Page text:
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 Panentheism: The One and the Many

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Aaron
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PostSubject: Panentheism: The One and the Many   Wed Jul 29, 2009 9:04 pm

I disagree with how the author defines Deism but overall it's a decent post.

Quote :
As human beings continue to evolve, so do our conceptions of God. In fact, some would go so far as to say that as human beings evolve, God evolves right along with us, and with every small step humanity takes toward wider care and deeper consciousness, God takes another step toward its own perfection and the divinization of the universe. And it is through our very conceptions of the divine that God’s voice can speak to and through us, finding more volume and resonance as the architecture of thought becomes more sophisticated and inclusive.

This is why our theoretical understanding of spirituality is just as important as our actual experiences of God, or Buddha, or Spirit of any name. There is an aspect of God, our selves, and the universe that is best described as being ultimately “One,” and there is an aspect that is best described as the “Many.” And while we may all be looking at (and as) the very same ultimate Oneness, it is our interpretations of that Oneness that determine our relationship with the Many.

Central to the discussion is the notion of panentheism as a foundation to anchor our conceptions of God. This is not to be confused with the idea of pantheism, in which the divine is completely imminent within the physical world itself, but is without transcendent qualities whatsoever. Panentheism also offers a way to step beyond merely deistic conceptions of Spirit, in which God is credited with the creation of the universe but remains eternally removed from it, with no imminent qualities whatsoever—the “great clockmaker in the sky,” as deists often describe the divine, able to be perceived only through the light of reason. Panentheism also frees us from the typically mythological conceptions of God that are found in traditional forms of theism, in which one particular group of people claim an exclusive knowledge of God’s nature—usually a single, monolithic, omniscient God who reveals himself only through faith and revelation, which more often than not resembles the “great superego in the sky.”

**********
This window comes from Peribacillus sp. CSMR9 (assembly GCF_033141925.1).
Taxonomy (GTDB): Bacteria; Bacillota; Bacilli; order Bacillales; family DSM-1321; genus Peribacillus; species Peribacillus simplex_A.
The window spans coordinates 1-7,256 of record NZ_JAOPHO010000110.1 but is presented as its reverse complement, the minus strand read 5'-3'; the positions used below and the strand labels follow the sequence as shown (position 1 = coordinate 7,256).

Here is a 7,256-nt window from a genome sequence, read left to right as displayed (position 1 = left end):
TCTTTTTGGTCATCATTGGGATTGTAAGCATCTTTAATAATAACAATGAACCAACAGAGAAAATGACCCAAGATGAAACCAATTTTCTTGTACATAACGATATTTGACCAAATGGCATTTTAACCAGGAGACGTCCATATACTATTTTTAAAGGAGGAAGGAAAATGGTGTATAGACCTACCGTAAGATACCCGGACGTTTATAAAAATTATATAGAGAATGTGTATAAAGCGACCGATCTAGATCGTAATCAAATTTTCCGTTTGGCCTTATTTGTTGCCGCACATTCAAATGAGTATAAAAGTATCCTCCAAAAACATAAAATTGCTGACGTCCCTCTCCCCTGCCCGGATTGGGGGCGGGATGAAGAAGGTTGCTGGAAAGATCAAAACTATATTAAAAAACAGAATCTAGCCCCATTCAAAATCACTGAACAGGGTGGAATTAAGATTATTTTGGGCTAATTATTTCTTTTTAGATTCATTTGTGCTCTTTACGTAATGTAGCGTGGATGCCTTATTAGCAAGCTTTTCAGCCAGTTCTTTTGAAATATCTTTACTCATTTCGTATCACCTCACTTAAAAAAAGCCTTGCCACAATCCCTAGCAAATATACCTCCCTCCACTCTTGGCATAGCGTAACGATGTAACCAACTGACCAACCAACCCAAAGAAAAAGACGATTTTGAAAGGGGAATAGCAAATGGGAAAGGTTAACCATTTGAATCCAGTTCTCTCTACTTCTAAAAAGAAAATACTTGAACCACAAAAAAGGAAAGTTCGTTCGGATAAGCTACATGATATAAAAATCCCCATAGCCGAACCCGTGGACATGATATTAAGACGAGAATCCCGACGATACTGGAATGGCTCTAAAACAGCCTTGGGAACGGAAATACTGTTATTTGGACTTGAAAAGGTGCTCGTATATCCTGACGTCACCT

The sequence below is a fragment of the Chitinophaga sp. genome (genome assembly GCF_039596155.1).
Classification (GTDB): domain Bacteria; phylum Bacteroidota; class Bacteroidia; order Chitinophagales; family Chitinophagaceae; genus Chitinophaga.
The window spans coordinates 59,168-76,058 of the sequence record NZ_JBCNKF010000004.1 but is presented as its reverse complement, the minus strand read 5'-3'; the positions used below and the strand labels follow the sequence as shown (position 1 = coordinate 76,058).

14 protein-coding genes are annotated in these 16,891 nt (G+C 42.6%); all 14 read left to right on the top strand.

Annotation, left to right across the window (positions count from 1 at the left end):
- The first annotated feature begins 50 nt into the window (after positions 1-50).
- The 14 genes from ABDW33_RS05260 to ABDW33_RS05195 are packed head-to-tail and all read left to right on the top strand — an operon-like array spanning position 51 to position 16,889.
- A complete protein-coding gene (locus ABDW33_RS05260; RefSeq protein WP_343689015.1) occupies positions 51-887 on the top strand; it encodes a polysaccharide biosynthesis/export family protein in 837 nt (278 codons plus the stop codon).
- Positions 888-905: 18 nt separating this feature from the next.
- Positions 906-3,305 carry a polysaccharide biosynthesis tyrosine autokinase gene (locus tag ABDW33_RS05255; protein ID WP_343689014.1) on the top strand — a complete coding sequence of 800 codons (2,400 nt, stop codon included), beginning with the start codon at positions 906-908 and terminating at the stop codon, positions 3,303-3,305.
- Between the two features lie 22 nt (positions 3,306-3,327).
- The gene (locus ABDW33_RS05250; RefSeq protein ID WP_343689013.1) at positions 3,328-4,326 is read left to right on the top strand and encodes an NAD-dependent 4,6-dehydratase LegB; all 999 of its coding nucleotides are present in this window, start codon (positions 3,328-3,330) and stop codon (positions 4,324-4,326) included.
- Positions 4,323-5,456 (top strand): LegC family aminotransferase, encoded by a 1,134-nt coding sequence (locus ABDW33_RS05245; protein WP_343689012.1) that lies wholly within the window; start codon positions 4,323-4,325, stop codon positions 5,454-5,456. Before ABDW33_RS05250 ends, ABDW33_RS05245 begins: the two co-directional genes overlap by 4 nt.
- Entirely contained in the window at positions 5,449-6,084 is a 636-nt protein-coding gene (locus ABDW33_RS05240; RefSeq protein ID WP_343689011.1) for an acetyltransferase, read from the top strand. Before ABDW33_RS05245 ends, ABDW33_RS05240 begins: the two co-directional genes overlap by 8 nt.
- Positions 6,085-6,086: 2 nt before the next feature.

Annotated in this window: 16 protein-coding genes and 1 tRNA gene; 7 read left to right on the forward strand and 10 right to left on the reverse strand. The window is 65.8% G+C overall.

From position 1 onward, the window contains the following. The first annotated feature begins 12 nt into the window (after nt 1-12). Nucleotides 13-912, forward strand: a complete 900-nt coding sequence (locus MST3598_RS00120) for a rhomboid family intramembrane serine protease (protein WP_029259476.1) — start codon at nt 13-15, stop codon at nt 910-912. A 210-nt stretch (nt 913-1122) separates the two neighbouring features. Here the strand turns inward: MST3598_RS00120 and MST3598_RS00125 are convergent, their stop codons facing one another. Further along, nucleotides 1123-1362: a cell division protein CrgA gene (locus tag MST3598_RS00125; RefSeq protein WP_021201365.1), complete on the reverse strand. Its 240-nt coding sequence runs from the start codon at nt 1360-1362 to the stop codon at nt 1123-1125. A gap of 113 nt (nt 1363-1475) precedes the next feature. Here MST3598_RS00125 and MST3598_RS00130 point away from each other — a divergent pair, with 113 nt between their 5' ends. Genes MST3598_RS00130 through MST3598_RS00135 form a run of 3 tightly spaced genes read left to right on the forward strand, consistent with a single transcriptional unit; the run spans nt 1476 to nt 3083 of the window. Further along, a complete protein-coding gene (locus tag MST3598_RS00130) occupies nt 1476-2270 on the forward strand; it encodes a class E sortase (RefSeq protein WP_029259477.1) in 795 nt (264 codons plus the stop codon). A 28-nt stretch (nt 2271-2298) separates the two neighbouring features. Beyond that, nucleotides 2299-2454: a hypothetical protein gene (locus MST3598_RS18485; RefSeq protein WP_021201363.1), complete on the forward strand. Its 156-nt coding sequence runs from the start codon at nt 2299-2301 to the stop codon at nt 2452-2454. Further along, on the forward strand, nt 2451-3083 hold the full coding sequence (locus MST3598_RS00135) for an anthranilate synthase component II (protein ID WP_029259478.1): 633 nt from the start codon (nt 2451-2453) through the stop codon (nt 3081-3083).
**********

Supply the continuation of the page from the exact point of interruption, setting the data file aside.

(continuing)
“I am a little concerned that so many people who have discovered the One simply eradicate their sense of the Many, or consider it unimportant….” -Brother David Steindl-Rast

Rather than saying “the universe is God,” as the pantheists would, or that “God is beyond the universe,” as the deists and even theists likely would, the panentheistic view would more likely state that “the universe is in God, and God is in everything in the universe.” In this conception, God is the universe, while being infinitely beyond the universe—that is, to borrow terms from Nagarjuna, there is a sense in which God represents Absolute unmanifest perfection, while simultaneously becoming increasingly more perfect in the relative world. It is precisely this divide between God transcendent and God imminent that, in the modern and post-modern worlds, only panentheism can seem to bridge. As American philosopher Charles Hartshorne put it, “panentheistic doctrine contains all of deism and pandeism” (the synthesis of deism and pantheism, in which God preceded the universe and created it, but is now equivalent with it), “except their arbitrary negations.”...

Read on here.
http://coreywdevos.com/2009/07/29/panentheism-the-one-and-the-many/

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Gnomon
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PostSubject: Re: Panentheism: The One and the Many   Wed Jul 29, 2009 9:49 pm

Quote :
As human beings continue to evolve, so do our conceptions of God. In fact, some would go so far as to say that as human beings evolve, God evolves right along with us,

That is essentially what Robert Wright is saying in his new book : EVOLUTION OF GOD. Except I think he would emphasize that it's the human understanding of G*D that evolves, not the eternal ground of Being.

Modern Science has been pushing Philosophy and Religion to change at a pace that is too fast for tradition-bound institutions and it-is-written theologies. But free-thinking philosophers may find it easier to jettison the old magic-driven baggage in order to keep up with technology-driven Science.

Atheists might interpret the situation to mean that G*d is retreating into the shadows as Science shines its light into the dark corners. But Deists still want to know how that light-of-reason happened to emerge from blind, deaf & dumb evolution.
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